Tomorrow night, (Monday, August 8th) begins Tisha B'Av - the 9th of Av. It is the Jewish day of mourning. It lasts until nightfall on Tuesday, August 9th. This is the day where we remember all the destruction that's befallen the Jewish People over the last 3000 years.

It's a tough day. We fast - not eating or drinking, don't wear leather shoes, we don't wash ourselves, we don't have marital relations, we don't even sit in proper chairs. Why?

We're mourning for the Beit HaMikdash, the Holy Temple in Jerusalem. It's hard to mourn for something we've never seen, touched or generally think about... ever.

Perhaps we need to think about it this way. Having the Beit HaMikdash in existence was a representation of having a close relationship with G-d. There was a physical presence of the Almighty where we could see it. In today's world, it is very hard to see G-d, much less feel that we have a real personal relationship with Him.

Most of our lives is spent in the physical world - eating, drinking, working... This is all is fine and good - but to what end? Do we eat and drink in order to work harder? Do we work harder in order to have time to have food to put on the table? Is our life spent running in a circle?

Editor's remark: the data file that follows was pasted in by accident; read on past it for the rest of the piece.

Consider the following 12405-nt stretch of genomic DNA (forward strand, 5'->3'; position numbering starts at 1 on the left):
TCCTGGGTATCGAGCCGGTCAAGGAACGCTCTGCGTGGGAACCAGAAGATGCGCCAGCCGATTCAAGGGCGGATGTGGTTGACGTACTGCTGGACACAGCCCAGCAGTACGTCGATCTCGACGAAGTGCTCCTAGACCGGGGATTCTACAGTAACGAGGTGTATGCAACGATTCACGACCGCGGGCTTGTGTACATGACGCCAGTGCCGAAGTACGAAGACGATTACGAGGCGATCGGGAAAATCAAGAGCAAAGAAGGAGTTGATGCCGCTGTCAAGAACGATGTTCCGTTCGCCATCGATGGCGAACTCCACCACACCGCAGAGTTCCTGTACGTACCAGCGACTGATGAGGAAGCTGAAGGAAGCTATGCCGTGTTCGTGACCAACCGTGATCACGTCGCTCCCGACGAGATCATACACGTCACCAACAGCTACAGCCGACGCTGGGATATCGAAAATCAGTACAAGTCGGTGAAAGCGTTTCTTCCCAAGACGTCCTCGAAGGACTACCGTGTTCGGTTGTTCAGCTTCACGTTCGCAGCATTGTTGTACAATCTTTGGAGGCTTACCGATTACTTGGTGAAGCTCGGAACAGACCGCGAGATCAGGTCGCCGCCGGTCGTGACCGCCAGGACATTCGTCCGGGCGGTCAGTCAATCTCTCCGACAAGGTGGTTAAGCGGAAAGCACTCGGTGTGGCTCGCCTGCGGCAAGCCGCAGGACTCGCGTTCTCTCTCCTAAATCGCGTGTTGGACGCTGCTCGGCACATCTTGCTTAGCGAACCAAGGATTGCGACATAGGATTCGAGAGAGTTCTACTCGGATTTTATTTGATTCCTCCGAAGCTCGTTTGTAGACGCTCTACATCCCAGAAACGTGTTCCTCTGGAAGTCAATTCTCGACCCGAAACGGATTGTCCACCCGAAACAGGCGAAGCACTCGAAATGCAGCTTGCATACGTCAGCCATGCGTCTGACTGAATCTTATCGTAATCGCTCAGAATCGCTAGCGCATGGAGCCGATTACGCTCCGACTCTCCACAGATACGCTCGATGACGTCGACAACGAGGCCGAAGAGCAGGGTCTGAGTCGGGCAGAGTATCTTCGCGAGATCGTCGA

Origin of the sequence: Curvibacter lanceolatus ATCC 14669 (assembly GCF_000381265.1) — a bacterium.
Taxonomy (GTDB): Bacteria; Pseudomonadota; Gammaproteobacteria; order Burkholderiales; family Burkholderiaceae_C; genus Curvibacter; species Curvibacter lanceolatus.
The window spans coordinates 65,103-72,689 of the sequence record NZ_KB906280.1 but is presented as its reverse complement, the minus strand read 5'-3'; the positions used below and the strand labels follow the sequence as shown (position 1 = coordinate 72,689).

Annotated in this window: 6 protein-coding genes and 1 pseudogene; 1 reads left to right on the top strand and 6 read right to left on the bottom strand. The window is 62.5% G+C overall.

The Beit HaMikdash represented something more. When it existed we had an easier time being in touch with our spiritual side. We ate and drank in order to be able to do Mitzvot - the Commandments. We realized that our existence was more than just going to work everyday - our existence is all about serving G-d, the King of Kings.

A short example to explain. There's a television show called The Apprentice. It began with a handful of young entrepreneurs competing with each other in order to win the opportunity to work with Donald Trump and perhaps run a small part of his company. It would be a tremendous learning experience - plus a huge plus to put on their resume.